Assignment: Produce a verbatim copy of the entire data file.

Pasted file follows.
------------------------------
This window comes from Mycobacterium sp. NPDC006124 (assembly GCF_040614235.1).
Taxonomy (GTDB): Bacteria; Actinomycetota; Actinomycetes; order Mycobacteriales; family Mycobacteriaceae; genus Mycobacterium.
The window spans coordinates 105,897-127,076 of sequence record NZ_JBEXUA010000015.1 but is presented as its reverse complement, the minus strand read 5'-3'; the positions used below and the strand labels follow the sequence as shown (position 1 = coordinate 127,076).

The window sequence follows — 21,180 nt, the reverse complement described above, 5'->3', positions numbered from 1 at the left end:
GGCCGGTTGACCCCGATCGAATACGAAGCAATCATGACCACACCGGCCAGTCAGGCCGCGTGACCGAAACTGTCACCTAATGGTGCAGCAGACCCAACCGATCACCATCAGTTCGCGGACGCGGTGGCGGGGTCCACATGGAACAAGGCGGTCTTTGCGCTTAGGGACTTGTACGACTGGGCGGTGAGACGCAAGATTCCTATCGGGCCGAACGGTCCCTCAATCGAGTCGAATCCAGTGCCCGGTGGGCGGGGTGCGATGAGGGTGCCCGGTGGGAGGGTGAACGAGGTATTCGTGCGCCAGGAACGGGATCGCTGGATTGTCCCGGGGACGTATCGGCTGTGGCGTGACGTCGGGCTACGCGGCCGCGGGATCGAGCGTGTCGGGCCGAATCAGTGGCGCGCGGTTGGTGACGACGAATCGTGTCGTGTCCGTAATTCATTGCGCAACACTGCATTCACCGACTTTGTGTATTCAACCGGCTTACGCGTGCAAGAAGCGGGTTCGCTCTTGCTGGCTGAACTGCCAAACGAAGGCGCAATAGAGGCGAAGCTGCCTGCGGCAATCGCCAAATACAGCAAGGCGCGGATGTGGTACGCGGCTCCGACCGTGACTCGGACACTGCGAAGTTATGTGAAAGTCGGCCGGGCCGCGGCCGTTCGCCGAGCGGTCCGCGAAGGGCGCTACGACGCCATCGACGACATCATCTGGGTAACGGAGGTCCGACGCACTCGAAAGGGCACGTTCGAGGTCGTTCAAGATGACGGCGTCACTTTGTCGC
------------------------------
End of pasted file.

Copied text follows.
This window comes from Mycobacterium sp. NPDC006124 (assembly GCF_040614235.1).
Taxonomy (GTDB): Bacteria; Actinomycetota; Actinomycetes; order Mycobacteriales; family Mycobacteriaceae; genus Mycobacterium.
The window spans coordinates 105,897-127,076 of sequence record NZ_JBEXUA010000015.1 but is presented as its reverse complement, the minus strand read 5'-3'; the positions used below and the strand labels follow the sequence as shown (position 1 = coordinate 127,076).

The window sequence follows — 21,180 nt, the reverse complement described above, 5'->3', positions numbered from 1 at the left end:
GGCCGGTTGACCCCGATCGAATACGAAGCAATCATGACCACACCGGCCAGTCAGGCCGCGTGACCGAAACTGTCACCTAATGGTGCAGCAGACCCAACCGATCACCATCAGTTCGCGGACGCGGTGGCGGGGTCCACATGGAACAAGGCGGTCTTTGCGCTTAGGGACTTGTACGACTGGGCGGTGAGACGCAAGATTCCTATCGGGCCGAACGGTCCCTCAATCGAGTCGAATCCAGTGCCCGGTGGGCGGGGTGCGATGAGGGTGCCCGGTGGGAGGGTGAACGAGGTATTCGTGCGCCAGGAACGGGATCGCTGGATTGTCCCGGGGACGTATCGGCTGTGGCGTGACGTCGGGCTACGCGGCCGCGGGATCGAGCGTGTCGGGCCGAATCAGTGGCGCGCGGTTGGTGACGACGAATCGTGTCGTGTCCGTAATTCATTGCGCAACACTGCATTCACCGACTTTGTGTATTCAACCGGCTTACGCGTGCAAGAAGCGGGTTCGCTCTTGCTGGCTGAACTGCCAAACGAAGGCGCAATAGAGGCGAAGCTGCCTGCGGCAATCGCCAAATACAGCAAGGCGCGGATGTGGTACGCGGCTCCGACCGTGACTCGGACACTGCGAAGTTATGTGAAAGTCGGCCGGGCCGCGGCCGTTCGCCGAGCGGTCCGCGAAGGGCGCTACGACGCCATCGACGACATCATCTGGGTAACGGAGGTCCGACGCACTCGAAAGGGCACGTTCGAGGTCGTTCAAGATGACGGCGTCACTTTGTCGC